Tim Curley

HARRISBURG, Pa. — The “conspiracy of silence” that protected Jerry Sandusky extended all the way to the top at Penn State, prosecutors said Thursday as they charged former university President Graham Spanier with hushing up child sexual abuse allegations against the former assistant football coach.
   
Prosecutors also added counts against two of Spanier’s former underlings, Tim Curley and Gary Schultz, who were already charged with lying to a grand jury.
   
“This was not a mistake by these men. This was not an oversight. It was not misjudgment on their part,” said state Attorney General Linda Kelly. “This was a conspiracy of silence by top officials to actively conceal the truth.”

Spanier’s lawyers issued a statement that asserted his innocence and described the new charges as an attempt by Gov. Tom Corbett to divert attention from the three-year investigation that began under his watch as attorney general.
   
“These charges are the work of a vindictive and politically motivated governor working through an unelected attorney general ... whom he appointed to do his bidding,” the four defense lawyers wrote.
   
Corbett spokesman Kevin Harley said the defense statement “sounds like the ranting of a desperate man who just got indicted.”
   
Curley’s lawyer Caroline Roberto said he was innocent of all charges, as he has asserted in the past. She said the new documents were being reviewed and would have a more comprehensive comment later. Schultz also has maintained his innocence; his lawyer did not return a message seeking comment.
   
At a Capitol news conference, Kelly said all three men “knowingly testified falsely and failed to provide important information and evidence.”
   
Spanier was charged with perjury, obstruction, endangering the welfare of children, failure to properly report suspected abuse and conspiracy. Curley and Schultz face new charges of endangering the welfare of children, obstruction and conspiracy.
  
The charges were filed with a suburban Harrisburg district judge, whose office said Curley and Schultz were expected to be arraigned Friday afternoon and Spanier tentatively scheduled to appear Wednesday. They came nearly a year to the day that Sandusky was arrested.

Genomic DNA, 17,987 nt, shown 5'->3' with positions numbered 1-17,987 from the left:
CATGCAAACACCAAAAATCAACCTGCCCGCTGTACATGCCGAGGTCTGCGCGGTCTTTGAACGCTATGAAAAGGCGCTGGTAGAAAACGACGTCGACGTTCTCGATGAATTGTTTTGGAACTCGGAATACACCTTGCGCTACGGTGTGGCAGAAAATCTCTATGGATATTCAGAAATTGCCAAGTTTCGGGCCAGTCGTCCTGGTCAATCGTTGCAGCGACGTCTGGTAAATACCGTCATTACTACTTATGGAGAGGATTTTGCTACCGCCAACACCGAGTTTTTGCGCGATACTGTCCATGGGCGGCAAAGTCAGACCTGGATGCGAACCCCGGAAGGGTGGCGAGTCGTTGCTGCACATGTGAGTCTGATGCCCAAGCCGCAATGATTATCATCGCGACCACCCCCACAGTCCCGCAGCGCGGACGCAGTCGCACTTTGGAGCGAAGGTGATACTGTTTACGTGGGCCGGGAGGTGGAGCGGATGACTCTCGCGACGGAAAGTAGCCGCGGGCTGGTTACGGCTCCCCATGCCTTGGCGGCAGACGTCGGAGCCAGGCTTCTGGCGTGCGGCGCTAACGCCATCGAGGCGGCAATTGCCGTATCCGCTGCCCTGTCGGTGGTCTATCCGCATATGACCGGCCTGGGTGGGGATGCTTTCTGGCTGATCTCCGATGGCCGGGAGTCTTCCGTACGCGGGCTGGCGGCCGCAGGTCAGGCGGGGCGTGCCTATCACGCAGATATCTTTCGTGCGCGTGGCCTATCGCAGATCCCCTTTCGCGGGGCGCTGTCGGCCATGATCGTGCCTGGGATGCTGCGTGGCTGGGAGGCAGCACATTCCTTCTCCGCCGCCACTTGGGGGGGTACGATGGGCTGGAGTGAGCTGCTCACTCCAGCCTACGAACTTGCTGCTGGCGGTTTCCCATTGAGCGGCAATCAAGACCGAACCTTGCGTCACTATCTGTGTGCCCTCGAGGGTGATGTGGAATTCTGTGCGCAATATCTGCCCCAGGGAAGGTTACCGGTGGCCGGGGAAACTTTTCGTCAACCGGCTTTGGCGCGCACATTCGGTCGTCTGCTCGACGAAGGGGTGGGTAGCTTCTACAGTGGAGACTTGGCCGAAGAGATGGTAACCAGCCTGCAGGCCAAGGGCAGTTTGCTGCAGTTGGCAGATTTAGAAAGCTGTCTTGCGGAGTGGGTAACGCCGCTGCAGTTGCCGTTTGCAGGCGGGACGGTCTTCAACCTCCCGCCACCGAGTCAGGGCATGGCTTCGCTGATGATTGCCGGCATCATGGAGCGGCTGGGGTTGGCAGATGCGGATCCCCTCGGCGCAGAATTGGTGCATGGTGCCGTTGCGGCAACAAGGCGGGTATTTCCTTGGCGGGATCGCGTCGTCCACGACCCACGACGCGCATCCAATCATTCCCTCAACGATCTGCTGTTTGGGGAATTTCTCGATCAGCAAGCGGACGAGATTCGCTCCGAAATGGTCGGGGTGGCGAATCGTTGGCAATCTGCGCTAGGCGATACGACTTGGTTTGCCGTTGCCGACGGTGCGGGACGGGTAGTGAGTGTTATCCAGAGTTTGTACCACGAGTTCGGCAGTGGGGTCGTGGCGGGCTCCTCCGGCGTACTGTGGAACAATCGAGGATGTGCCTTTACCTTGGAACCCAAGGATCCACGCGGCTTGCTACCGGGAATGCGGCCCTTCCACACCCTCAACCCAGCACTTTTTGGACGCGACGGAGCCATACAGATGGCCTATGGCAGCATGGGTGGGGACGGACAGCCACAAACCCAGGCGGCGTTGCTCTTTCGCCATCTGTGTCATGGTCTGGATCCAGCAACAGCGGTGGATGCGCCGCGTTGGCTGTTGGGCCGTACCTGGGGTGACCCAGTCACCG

Sandusky, who spent decades on the Penn State staff and was defensive coordinator during two national championship seasons, was convicted in June of sexually abusing 10 boys over 15 years. He has maintained he is innocent and was transferred to a maximum security prison on Wednesday, where he is serving a 30- to 60-year sentence.

The year was 1994, and Penn State had just beaten arch-rival Michigan, en route to its perfect football season. I was 3 years old as my dad hoisted me on his shoulder so I could see the team returning from Ann Arbor.

Seventeen years later, in the wake of one of the biggest scandals in NCAA history, Joe Paterno, the longest-tenured and most winningest coach in D-I college football, was fired by the Penn State Board of Trustees late Wednesday night.

My parents will have to correct me on this, but by the time I was 3, there were four non-Sesame Street people I could name if they appeared on television. One of them was Paterno, and he was the only one that mattered.

I was born in State College, Pa. to two foreign engineering graduate students who quickly learned to embrace the football fever that defines the small college town — even if huddling with 100,000 Nittany Lion faithfuls at Beaver Stadium in November will also get you a different kind of fever.